When the downstream region of the middle part of Chongwe River dries up, one of its main tributaries; the Ngwerere Stream in the upstream region is reported to have flows during such times making it a unique tributary . Furthermore,   reported that the Ngwerere stream together with Kanakatampa Stream are socially, economically, and environmentally important stream for the big city of Lusaka where it originates. Little research has been conducted on the hydrological contribution of these streams to the Chongwe River. For this reason, this study assessed the contribution of the Ngwerere and Kanakatampa tributaries to the hydrology of Chongwe River Catchment with the main aim of getting a better understanding of their streamflow contribution in the catchment and factors that influence their flows. The objective of the study was to provide necessary future management options for the sustainable management of the Chongwe River Catchment.
2.1. Study Area
The Chongwe River Catchment (shown in Figure 1) largely covers the Chongwe district of Lusaka province in Zambia. The catchment also covers the districts of Lusaka, Chibombo, Kafue, and a small fraction of the Luangwa district . It is a sub-catchment of the Zambezi Catchment and covers a total area of 5150 km2. The Chongwe River has four main tributaries namely, Ngwerere, Kanakatampa, Chalimbana, and Luimba. The Ngwerere, (the stream of interest in this study) originates from the city of Lusaka and meanders through Lusaka and Chongwe for an approximate distance of 41 km before discharging into the upper part of Chongwe River. The other tributary of interest, the Kanakatampa Stream, meanders from the Kanakatampa area for approximately 52 km before discharging into the middle of the upper part of the Chongwe River.
The climate of Chongwe River Catchment can be described as humid subtropical with dry winters and hot summers, corresponding to class Cwa according to the Koppen-Geiger Classification, while weather conditions are accurately described as tropical continental highland climate . The Zambian Meteorological Department (ZMD), indicate that the mean annual rainfall of Chongwe varies between 750 mm and 930 mm, the mean annual temperature is approximately 20.7˚C with the coldest months being June and July with an average temperature of 16˚C while the maximum monthly temperatures occur in October with a mean temperature of 24˚C .
In terms of economic activities, commercial agriculture is predominant in the upper part of the Chongwe Catchment while wildlife tourism is practiced in the lower eastern part of the catchment in the Lower Zambezi National Park  . According to Nick , small-scale farming is also commonly practiced in Chongwe covering an area of approximately 300 km2 of the agricultural land. The agricultural activities are predominant along the Ngwerere Stream . These farm areas mainly supply the city of Lusaka with fresh vegetables.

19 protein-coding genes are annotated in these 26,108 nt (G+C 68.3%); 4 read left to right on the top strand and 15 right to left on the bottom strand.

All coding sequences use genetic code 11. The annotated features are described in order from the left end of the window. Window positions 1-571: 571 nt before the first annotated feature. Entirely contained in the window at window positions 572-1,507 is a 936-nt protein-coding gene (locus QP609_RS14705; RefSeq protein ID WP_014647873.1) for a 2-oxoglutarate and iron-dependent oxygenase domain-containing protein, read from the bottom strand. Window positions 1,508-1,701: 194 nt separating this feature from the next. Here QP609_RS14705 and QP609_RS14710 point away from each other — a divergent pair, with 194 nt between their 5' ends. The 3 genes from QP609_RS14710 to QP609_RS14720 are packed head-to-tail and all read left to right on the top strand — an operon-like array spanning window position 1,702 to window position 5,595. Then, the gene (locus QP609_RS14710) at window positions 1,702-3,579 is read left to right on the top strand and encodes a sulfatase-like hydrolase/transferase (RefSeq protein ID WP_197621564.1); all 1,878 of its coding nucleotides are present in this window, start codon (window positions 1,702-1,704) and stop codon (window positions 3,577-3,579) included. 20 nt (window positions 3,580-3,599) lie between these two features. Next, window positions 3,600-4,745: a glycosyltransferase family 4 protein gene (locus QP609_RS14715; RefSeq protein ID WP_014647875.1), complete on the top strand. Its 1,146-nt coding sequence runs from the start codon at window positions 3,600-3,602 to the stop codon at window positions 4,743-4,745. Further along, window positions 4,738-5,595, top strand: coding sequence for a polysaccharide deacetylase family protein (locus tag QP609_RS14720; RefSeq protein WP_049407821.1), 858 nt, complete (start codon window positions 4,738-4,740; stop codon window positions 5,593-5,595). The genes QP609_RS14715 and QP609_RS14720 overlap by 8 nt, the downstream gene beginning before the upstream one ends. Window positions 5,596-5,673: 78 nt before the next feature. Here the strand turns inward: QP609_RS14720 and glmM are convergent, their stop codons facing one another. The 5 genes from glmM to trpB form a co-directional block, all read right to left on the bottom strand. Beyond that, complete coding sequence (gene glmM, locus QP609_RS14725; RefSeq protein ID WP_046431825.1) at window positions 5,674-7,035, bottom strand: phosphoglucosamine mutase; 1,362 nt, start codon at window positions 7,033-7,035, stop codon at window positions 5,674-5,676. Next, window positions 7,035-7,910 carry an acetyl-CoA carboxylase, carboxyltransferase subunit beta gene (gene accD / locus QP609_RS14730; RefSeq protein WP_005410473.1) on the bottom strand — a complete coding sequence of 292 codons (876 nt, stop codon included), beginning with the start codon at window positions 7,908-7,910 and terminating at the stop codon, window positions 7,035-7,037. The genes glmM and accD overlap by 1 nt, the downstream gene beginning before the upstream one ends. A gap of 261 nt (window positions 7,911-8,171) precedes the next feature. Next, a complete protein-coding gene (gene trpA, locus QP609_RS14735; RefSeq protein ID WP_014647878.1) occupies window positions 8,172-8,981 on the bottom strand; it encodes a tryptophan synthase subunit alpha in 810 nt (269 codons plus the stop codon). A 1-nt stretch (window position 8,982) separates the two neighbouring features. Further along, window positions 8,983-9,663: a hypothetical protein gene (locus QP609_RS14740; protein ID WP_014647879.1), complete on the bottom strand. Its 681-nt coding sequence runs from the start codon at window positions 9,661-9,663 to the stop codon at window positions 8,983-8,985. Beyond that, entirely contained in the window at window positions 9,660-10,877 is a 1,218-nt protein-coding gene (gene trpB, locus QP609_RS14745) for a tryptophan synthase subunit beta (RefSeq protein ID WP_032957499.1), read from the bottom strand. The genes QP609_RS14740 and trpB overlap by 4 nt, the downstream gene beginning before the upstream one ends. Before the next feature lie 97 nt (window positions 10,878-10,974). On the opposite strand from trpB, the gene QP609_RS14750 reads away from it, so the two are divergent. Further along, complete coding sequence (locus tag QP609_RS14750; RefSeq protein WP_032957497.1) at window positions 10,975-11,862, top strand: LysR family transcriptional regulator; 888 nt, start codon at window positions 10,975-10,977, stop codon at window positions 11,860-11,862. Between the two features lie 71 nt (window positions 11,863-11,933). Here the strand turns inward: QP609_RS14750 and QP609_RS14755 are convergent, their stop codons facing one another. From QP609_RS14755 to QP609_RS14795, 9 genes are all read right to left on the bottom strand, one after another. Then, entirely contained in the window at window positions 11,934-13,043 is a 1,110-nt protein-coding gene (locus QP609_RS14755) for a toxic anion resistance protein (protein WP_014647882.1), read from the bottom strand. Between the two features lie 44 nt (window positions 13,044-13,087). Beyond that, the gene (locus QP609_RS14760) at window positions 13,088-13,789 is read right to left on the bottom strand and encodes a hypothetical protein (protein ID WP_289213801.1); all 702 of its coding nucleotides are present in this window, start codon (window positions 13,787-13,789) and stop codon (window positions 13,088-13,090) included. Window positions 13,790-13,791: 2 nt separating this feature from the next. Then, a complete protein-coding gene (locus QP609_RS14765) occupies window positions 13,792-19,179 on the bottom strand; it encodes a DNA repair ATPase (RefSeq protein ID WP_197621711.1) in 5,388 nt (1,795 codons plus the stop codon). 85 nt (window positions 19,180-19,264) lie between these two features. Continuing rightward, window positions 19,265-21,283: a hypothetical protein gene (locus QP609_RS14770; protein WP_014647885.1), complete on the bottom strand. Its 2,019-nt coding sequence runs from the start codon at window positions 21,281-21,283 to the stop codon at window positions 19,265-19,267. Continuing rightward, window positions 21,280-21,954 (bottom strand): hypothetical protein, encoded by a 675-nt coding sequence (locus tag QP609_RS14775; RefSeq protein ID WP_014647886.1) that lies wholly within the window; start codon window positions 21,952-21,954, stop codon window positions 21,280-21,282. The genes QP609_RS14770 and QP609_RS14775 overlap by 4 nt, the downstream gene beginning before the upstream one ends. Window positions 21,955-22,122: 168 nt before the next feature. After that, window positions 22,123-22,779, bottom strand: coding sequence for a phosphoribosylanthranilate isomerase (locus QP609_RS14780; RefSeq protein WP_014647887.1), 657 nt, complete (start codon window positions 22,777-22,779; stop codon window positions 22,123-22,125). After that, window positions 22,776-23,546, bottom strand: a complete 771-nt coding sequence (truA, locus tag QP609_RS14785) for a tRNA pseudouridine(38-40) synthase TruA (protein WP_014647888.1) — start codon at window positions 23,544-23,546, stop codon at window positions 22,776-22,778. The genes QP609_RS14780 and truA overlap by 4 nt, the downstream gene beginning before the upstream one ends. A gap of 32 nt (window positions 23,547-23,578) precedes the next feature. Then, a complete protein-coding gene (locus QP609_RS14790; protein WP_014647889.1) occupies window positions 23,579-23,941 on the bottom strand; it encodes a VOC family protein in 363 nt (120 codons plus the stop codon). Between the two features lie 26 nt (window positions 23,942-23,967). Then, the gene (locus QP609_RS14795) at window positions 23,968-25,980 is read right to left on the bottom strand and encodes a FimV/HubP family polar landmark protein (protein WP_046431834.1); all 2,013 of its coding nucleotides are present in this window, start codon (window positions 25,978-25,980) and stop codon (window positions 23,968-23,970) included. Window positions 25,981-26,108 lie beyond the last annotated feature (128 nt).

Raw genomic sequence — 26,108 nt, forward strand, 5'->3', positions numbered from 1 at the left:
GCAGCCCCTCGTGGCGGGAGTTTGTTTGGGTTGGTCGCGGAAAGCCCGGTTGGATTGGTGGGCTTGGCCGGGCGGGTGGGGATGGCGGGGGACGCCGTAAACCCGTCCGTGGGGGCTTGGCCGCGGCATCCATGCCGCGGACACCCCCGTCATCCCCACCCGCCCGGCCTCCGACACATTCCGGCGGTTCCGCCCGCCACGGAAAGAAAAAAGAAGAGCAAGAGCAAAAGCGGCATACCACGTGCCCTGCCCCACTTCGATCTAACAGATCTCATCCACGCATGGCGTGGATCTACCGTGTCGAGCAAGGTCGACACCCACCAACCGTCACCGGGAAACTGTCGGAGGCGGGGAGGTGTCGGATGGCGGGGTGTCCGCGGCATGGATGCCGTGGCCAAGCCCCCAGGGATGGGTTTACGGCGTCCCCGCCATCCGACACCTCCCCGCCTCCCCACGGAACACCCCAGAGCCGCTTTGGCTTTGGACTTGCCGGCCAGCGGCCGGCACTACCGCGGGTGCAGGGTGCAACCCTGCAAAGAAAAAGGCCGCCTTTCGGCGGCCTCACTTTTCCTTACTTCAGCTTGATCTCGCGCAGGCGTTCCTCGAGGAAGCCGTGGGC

2.2. Data Sets and Methods
In this study, the WEAP model was used to simulate streamflow time series of the Ngwerere Stream, Kanakatampa and Chongwe River under the study scenario (1970 to 2019). Flow duration curves (FDC) were generated at two (3) locations namely, Ngwerere Confluence (NC), Kanakatampa N4 and Chongwe River Confluences (CC). Discharge at a 50% probability of exceedance (Q50) was obtained from the FDCs in 10-year intervals of 1970-1979, 1980-1989, 1990-1999, 2000-2009, and 2010-2019.
2.2.1. WEAP Model Data Inputs
The Water Evaluation and Planning (WEAP) tool, developed and supported by the Stockholm Environment Institute (SEI), is a microcomputer tool for integrated water resource planning. It provides a comprehensive, flexible, and user-friendly framework for water and environment policy analysis. The WEAP model is used to imitate the hydrological relations amongst the soils, atmosphere, and runoff of a river catchment. Data inputs required by WEAP to perform these functions include Climatic data, Land use data, soil-related parameters, wastewater (WW) discharge from wastewater treatment plants (WWTPs) and river abstraction data. The climatic data were precipitation, air temperature, average air relative humidity (RH), wind speed, and cloudiness fraction. These were obtained from ZMD and SASSCAL WeatherNet stations (Figure 1) for a period from 1970 to 2019 and whose averaged monthly values are shown in Tables 1-3, show the WW discharge and surface water abstraction data used as input in WEAP respectively.
The Land use data used in this study were collected from the European Space Agency Climate Change Initiative Land Cover (ESA-CCI-LC). Under this data source, Land use is divided into seven categories. Figure 2 shows the Land use in the base year 1970 used in the WEAP. Land use and Soil related parameters associated with the Chongwe River Catchment were selected as calibration parameters.
Table 1. Averaged monthly climate values of Chongwe River catchment (1970 to 2019).